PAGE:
Conservative Party leader Stephen Harper achieved his long-cherished goal of leading a majority government May 2 and the implications for rural policy could be profound.
He has promised to end the Canadian Wheat Board monopoly for wheat and barley international sales and domestic human consumption sales.
He has promised to end the long gun registry.
And he has promised an agricultural agenda that includes increased trade emphasis, a new farm program deal with the provinces and more spending on food safety and inspection services.
“I think voters obviously sent a message tonight that they want stability,” Canadian Federation of Agriculture president Ron Bonnett said May 2.
“It is up to us and the farm lobby to convince the government that our issues matter.”
The CFA plans to push the new Conservative government on creating a national food strategy and improving farm support programs.
Grain Growers of Canada plans to make sure the Conservatives live up to promises that the CWB monopoly will be eliminated while pushing for more research funding.
But first, the Conservatives will revel in their new electoral power.
On May 2, Canadian voters sent 167 Conservative MPs to Ottawa, the first majority government elected since 2000 and a Conservative majority after two minorities.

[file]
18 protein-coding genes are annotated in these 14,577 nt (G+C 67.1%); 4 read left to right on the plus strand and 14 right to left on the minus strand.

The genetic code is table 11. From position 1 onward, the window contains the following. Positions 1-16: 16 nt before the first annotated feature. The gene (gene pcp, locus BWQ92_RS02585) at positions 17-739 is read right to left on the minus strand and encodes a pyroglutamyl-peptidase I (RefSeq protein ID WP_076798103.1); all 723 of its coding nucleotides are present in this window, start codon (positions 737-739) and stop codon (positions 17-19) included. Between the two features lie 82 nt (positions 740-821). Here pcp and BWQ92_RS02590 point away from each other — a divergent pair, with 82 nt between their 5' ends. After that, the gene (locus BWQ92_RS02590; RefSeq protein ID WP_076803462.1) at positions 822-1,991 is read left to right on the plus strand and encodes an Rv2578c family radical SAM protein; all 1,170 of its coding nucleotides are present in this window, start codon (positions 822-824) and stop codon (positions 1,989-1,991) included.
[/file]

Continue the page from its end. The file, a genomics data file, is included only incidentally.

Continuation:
But the voter message was much stronger than a mere majority. Canadians fundamentally shook up the political landscape.
For the first time in history, the New Democratic Party will be the official opposition with 102 seats.
Most of the NDP gains are in Quebec where the Quebec separatist Bloc Québécois was reduced from 49 seats and third party status to four seats and little influence.
The Liberals were reduced to third place with 34 seats, their worst result in Canadian history with an historically low voter share of less than 20 percent. Agriculture critic Wayne Easter was returned for his seventh term after a close victory in his Prince Edward Island riding
British Columbia voters in Saanich-Gulf Islands made history by electing Green Party leader Elizabeth May as the first Green MP.
BQ leader Gilles Duccepe, elected in 1990 and opposition leader from 1993 to 1997, was defeated and resigned.
Liberal leader Michael Ignatieff lost his safe Toronto seat and after leading the party to an historic defeat was expected to announce his resignation later this week.
NDP leader Jack Layton promised to work with the Harper government to end the partisan and bitter deadlock that marked the last two Parliaments.
“Spring is here and a new chapter begins,” he said in Toronto.
However, he will lack strong farm representation.
Prominent Prairie NDP candidate and former National Farmers Union leader Nettie Wiebe failed in her fourth attempt to win a Commons seat in Saskatoon.
In a speech in Calgary, Harper promised co-operation and a government that represents all Canadians “whether they voted for us or not.”